Yes, Midwestern people tend to want to give more, not just of major organs but other tissues, as well.
In the book, when you’re describing your time as a patient experiencing congestive heart failure, you really dig into what it was like for you, as a lifelong health care provider, to be on the other side of things. It seems to have given you new insight as a physician yourself.
One of the other reasons I wanted to write this book is the different perspective it offered. A physician going through a serious health event. I knew I could tell the story from the medical side, as well as the emotional side of it.
It’s been very gratifying to be able to share my experience. I'm a pretty introverted, quiet guy, so this is unusual for me, to go out and tell a story about myself. But I'm doing it because I think that hopefully it's a meaningful way of raising the awareness of the opportunities for transplants, as well as the power of spirituality to get you through a crisis.
Nearly 40 years of practice in Norfolk, caring for thousands of women, delivering more than 13,000 babies. What’s it like to be so thoroughly integrated into the lives of so many families in a single community?
It’s been amazing to be able to be a small part of so many people’s lives. As an obstetrician, I get to witness the miracle of life on an almost daily basis. These are life-giving events that we have the opportunity to give to others. And I’m sure God looks down on these moments as special ways we can share His love. My experience has shown me that we’re all connected and that we need each other.
One thing I like to help highlight is not only the need for health care providers in rural areas or smaller cities but the joys that a lot of practitioners get out of serving such a community. Your experience in Norfolk is a great example of this. Though I know you came close to what might have been a lifelong career as a Creighton School of Medicine professor.
I enjoyed teaching at Creighton, so much so that I really thought I’d spend the rest of my career there. But my family was in northeast Nebraska, as well as my wife’s family. We wanted our children to be closer to them.
And you got the offer from your fellow faculty member Patrick Heffron, MD’70, to join him at the OB/GYN practice he was establishing in Norfolk.
He was the only obstetrician-gynecologist in Norfolk at the time. And he served a big area of northeast Nebraska. There was such a great need for the service, and I joined him. Since then, I’ve been part of a lot of different lives in a lot of different ways.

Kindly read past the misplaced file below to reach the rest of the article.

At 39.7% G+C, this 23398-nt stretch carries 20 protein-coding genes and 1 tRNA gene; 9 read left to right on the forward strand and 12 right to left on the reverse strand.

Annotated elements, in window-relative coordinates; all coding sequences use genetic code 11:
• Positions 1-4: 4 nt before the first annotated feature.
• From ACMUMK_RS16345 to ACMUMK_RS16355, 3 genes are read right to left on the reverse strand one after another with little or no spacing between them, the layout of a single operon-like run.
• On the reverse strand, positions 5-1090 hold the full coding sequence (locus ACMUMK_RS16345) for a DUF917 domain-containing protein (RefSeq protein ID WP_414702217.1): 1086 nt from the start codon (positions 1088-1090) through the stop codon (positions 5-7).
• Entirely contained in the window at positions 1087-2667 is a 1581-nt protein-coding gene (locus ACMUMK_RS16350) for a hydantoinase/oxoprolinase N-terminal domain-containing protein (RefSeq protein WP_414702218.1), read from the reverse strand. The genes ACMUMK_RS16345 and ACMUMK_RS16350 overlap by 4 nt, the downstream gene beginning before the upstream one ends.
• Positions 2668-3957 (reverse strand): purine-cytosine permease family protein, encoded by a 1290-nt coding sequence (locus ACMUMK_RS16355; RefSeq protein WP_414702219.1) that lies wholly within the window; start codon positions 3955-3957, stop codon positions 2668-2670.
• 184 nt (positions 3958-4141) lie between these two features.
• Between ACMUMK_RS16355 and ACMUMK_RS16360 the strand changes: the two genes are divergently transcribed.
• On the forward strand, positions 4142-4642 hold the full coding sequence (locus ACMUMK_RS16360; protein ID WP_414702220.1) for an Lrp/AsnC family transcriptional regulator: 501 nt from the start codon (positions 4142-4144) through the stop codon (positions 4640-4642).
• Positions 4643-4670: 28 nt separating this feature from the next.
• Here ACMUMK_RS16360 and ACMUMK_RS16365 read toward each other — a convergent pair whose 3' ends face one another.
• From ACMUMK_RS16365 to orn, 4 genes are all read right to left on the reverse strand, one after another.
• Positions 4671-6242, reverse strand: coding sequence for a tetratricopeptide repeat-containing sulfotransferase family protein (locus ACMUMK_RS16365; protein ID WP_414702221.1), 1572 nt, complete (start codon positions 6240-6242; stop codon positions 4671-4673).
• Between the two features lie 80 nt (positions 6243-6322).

One great thing is Creighton, as well as a couple of other schools, has allowed me to continue teaching. Our practice takes students from Creighton and St. Mary’s and other schools for rural rotations, to expose them to rural medicine. That’s been very rewarding.
And to your point about the need for health care in rural areas, I think having opportunities for rural rotations is vital for students to know … What will it be like to practice in a smaller community vs. the bigger cities? Some students have really taken to it. We have a number of students who have graduated and chosen to come back to Norfolk or other smaller cities in rural areas like ours.
And now your son (Keith Vrbicky, Jr., BS'13, MS'14, MD'19) is joining your practice.
Yes, August 1st. We’re over the moon about that. He’s also a Creighton grad. In my family, all but one of my six children graduated from Creighton. We’ve got blue blood here.
In your book, you describe what was happening to your heart medically and what you and your family were going through emotionally and spiritually. When you were looking back on that time to recount this story, does anything, any moment in particular, stand out? Or is it just one big, nerve-racking blur?
I think it was … going from somebody without any health issues to the next day being told you have severe heart failure. It was frightening. I looked at my wife and my children and their children. I just wasn’t ready to leave my family. So we did our best to fight through it and, by the grace of God, it worked out.
Nearly two years since your operation, it sounds like you’re doing well? Still feeling good?
At first, I was fatigued and required an earlier bedtime. But even that’s getting better now. I have a lot of energy. And I thank God every day that I’m here and able to spend more time with my family and to practice the medicine I love to do.